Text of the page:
I could understand why a store or a worker might take this reaction. Especially when “Ace Ventura” and “Old School” were placed in the “Love Comedy” section. This is not entirely a misguided placement,  but designating these titles as “Love Comedies” could be viewed as someone’s interpretation of “love” as an entity that crude, sophomoric, and slapstick (wait, it’s not?). Frankly, I’m not sure which culture this would be an indictment against.

Despite the perplexing organization and the fact that I couldn’t even find one Bill Murray film, it wasn’t all chaos and entropy.

The “Foreign Horror” section seemed to carry an established logical sequence throughout the cannon. I wonder if this says something about the genre, Japanese culture, or that it was simply a product of the particular shelf they were on having more empty space, allowing an employee to keep things organized effortlessly.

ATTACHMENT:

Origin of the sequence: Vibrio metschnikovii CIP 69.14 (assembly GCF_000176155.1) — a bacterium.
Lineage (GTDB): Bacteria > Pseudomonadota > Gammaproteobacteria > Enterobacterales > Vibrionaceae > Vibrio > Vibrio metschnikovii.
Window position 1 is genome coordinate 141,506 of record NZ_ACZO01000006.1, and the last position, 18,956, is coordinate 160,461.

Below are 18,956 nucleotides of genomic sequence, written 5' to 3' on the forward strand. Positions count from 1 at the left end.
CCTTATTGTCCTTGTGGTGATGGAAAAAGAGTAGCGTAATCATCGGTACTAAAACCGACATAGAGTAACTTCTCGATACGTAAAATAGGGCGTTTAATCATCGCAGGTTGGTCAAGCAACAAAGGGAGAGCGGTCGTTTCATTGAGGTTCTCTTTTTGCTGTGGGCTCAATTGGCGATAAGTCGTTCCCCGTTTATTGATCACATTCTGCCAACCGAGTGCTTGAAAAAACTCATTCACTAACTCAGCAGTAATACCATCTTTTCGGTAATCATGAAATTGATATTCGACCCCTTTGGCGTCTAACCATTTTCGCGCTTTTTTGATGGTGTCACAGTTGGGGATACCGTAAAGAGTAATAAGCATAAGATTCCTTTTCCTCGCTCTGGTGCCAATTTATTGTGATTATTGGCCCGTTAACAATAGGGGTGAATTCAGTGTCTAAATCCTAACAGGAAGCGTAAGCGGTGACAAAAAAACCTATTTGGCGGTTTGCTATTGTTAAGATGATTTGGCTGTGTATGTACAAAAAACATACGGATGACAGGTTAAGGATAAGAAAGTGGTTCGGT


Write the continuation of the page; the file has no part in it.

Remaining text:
They also had a rather impressive collection of French and German cinema, and a collection of older classics as well.The price was hard to eat as well. Three movies, for eight days, 700 yen (about $8). As long as the returns go down smoothly and they pass the litmus tets of not accusing me of “never returning Batman” (I’m looking at you Blockbuster) I won’t have to cut up my rental card in protest.

You might want to shorten that title.
December 15, 2008, 2:43 pm
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As seen in Himeji;

"we help you short time"

"after we leave--sharp mind will go play nintendo"